Most of the sacrifices which are commanded in the Torah are connected with the Temple, which no longer exists. Based on the Talmud, we therefore do not make sacrifices. Instead, we recite prayers with the intention that the words can take the place of the sacrifices.

However, the Paschal sacrifice was given in the Sinai wilderness, before the Temple stood, and the details of the sacrifice do not involve the Temple. Granted, the Torah commands that all sacrifices be performed on the Temple mount. But other than this, there is no written connection between the Paschal sacrifice and the Temple.

One reason for the Jews inability to perform the Passover sacrifice throughout the years is the political impossibility of gaining access to the Temple mount for such purposes. After all, the site has been one of the holiest spots of Islam for more than a millennium.

On the other hand, it would appear that the Samaritans have continually performed the Paschal sacrifice each year on Mount Gerizim, which was the site of the Temple in the Northern kingdom. This site, as far as I know, is not a holy site to Muslims, and therefore would have been easier to access over the last millennium or so. The Samaritans perform the Paschal sacrifice, but not others, because it is the only one which is not associated with the Temple.

Is the reason for this difference in observance between Jews and Samaritans due to accessibility of the Temple mount, or is it something else?

  • 1
    Is this on topic?
    – Double AA
    Dec 20, 2013 at 14:56
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    -1 "But other than [Torah commands that all sacrifices be performed on the Temple mount]"
    – Yirmeyahu
    Dec 20, 2013 at 16:18
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    @DoubleAA, the comparative part is not. However, if you strip away the Samaritan stuff (or relegate it to a parenthetical) and make the question "Why don't we bring the Paschal sacrifice now?" I think it's on-topic and answerable.
    – Isaac Moses
    Dec 20, 2013 at 17:01
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    @IsaacMoses Unless it's not comparative religion
    – Double AA
    Dec 22, 2013 at 7:44

2 Answers 2


As was discussed previously, Deuteronomy Chapter 11 makes clear that in the desert, the Jews could do sacrifices wherever. However, once they were firmly settled in the land, G-d would pick one exclusive central point for sacrifices -- which we believe to be the Temple in Jerusalem. To bring a sacrifice anywhere else would be prohibited.

For thousands of years, mainstream Judaism has differed with the Samaritans, who instead use Mount Gerizim.

There are a variety of reasons -- some practical, some purely a matter of Jewish law -- why it's not brought in Jerusalem today. (A rabbi I know met a Samaritan who was so proud of having brought a Passover offering; the rabbi asked him -- "what about the tamid and chavitin offerings, which have to come first that morning"? -- and got blank stares.)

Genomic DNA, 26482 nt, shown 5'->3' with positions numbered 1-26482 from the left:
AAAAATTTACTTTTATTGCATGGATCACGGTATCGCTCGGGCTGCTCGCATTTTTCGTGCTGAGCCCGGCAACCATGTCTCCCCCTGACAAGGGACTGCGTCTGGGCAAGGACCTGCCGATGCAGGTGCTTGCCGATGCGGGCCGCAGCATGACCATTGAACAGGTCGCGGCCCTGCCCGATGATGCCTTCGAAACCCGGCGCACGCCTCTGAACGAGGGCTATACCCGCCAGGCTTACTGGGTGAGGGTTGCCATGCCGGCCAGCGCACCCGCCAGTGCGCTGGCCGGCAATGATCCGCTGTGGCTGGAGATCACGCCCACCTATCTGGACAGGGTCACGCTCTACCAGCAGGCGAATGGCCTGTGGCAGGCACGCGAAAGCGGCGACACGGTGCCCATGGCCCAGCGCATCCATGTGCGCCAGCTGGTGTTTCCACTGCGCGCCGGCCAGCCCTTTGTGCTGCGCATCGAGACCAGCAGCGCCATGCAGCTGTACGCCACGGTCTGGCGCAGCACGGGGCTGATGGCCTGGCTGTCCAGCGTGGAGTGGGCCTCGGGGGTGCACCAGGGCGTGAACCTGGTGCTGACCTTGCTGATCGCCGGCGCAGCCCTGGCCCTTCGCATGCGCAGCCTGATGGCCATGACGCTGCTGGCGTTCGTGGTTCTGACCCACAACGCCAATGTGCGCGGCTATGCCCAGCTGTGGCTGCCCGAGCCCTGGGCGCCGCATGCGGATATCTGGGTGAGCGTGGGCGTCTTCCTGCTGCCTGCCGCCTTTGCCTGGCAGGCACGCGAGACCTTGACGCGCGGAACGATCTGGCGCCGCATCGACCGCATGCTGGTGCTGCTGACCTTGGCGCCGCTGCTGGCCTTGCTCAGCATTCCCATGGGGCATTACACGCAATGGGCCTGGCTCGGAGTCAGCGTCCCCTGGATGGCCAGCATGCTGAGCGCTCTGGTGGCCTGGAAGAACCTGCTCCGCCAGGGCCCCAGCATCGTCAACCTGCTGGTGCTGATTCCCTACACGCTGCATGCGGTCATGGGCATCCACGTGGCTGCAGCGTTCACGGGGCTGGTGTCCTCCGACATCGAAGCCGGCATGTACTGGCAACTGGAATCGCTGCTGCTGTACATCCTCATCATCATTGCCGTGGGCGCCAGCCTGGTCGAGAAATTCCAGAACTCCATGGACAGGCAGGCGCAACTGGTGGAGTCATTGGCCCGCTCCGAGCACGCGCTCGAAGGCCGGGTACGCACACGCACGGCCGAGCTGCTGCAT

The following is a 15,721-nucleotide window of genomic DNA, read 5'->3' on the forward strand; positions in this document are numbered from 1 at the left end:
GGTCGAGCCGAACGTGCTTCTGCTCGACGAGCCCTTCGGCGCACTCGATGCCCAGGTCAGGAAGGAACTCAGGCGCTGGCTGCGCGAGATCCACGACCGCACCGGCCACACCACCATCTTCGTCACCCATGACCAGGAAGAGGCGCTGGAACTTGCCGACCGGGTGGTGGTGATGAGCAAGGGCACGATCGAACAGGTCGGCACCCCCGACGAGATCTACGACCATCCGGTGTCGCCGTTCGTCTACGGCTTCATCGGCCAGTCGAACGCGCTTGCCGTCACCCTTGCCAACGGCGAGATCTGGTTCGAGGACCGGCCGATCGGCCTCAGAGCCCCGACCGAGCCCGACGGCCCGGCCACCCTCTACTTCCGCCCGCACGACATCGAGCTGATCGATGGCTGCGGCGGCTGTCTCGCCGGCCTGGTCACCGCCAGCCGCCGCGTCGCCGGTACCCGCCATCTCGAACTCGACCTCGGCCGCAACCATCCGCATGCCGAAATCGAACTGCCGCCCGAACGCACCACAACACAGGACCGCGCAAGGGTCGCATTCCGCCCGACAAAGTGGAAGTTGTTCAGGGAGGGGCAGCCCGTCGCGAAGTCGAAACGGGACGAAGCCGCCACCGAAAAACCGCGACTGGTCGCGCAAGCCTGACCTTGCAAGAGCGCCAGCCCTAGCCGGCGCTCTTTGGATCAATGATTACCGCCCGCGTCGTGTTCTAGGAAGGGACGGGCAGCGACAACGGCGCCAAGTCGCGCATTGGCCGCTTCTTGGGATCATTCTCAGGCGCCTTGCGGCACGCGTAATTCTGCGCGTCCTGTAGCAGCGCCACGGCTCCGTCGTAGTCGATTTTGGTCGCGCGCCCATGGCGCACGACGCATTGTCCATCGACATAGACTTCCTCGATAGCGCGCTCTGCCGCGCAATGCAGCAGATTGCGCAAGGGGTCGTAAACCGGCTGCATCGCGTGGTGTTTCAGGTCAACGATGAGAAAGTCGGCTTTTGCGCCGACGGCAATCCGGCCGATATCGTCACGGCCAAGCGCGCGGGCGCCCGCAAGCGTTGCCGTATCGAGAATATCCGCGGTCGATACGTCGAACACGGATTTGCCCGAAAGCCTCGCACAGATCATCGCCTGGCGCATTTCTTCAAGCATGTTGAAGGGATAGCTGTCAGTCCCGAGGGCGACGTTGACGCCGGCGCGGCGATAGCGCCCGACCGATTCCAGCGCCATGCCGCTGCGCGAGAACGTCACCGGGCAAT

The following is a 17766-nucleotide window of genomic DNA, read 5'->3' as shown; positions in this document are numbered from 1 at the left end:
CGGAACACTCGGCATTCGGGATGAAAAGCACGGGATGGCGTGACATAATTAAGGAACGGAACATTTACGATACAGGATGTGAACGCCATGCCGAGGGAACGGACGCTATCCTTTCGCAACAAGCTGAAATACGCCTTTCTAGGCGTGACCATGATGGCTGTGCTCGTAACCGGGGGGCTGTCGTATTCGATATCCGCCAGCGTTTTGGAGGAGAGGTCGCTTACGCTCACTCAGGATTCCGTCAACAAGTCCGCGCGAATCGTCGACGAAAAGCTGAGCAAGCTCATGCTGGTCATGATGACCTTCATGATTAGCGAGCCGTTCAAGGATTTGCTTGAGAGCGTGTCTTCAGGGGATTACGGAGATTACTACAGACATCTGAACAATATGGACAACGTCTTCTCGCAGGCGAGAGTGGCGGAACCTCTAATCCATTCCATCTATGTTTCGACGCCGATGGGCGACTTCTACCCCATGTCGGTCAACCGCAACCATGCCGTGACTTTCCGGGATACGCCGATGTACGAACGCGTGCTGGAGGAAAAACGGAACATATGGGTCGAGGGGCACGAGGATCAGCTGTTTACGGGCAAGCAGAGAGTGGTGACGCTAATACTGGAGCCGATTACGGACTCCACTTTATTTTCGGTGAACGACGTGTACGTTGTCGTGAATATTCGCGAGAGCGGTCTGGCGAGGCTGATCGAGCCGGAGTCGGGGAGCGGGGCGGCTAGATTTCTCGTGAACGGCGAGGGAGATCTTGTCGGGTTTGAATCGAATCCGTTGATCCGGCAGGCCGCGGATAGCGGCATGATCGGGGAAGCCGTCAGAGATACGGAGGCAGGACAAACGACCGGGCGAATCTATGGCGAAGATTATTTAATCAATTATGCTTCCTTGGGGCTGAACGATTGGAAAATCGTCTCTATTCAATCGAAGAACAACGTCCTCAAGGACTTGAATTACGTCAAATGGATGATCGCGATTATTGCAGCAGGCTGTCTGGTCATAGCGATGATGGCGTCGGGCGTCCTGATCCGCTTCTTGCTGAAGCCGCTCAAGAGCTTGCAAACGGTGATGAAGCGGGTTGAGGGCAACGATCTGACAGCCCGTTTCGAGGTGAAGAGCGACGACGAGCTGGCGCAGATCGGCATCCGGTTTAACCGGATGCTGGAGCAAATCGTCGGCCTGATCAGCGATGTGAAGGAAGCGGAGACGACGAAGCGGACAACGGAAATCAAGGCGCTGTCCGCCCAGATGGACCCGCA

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    Hi Shalom, thanks for the thoughtful answer. As it so happens, I visited the Samaritan community in Holon once many years ago. They explained to me that the korban Pesah is the only sacrifice not associated with the Temple/Tabernacle, as it was commanded in Egypt before the Exodus. Therefore, the obligation to bring the offering never ceased despite the destruction of the Temple. Sep 21, 2015 at 12:22
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    @TimBiegeleisen and again, our tradition has it that at Sinai we were given a law that says "from here on out, all sacrifices must follow the following format", and one of those rules is that they must all be in "the chosen place", once the chosen place is determined (which is Jerusalem). It's irrelevant whether something was given earlier, as Sinai supersedes all previous laws.
    – Shalom
    Sep 21, 2015 at 15:02

There are two reasons why the Korbon pesach is not brough by Jews today.

  1. It it s required to be performed on Har Habayit.
  2. After so long in Exile, we have just gotten used to not doing it. However, there are groups of Jews today, who work very hard on performing Koban Pesach, however the police often forbid them from doing so.
  • 1
    "often" ???????
    – Double AA
    Dec 22, 2013 at 7:43
  • I don't know for a fact that it is always the police who stop them.
    – avi
    Dec 22, 2013 at 7:46
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    @avi Do you know if our ancestors brought the Passover sacrifice at any time after the second temple (Herod's temple) was destroyed? Dec 22, 2013 at 11:48
  • @TimBiegeleisen what I have heard is that it continued until the Romans renamed the city. But I'll double check if that was Korbon pesach, or just redeeming things in Jerusalem. I think this belief exists because the 4 questions in the Talmud Yerushalmi were not changed.
    – avi
    Dec 22, 2013 at 11:53
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    @TimBiegeleisen There is also a story about Rabbi Gamliel of Yavneh asking his Slave Tevi to roast the Korban pesach. This might be good question on it's own. so I'll ask it.
    – avi
    Dec 22, 2013 at 12:24

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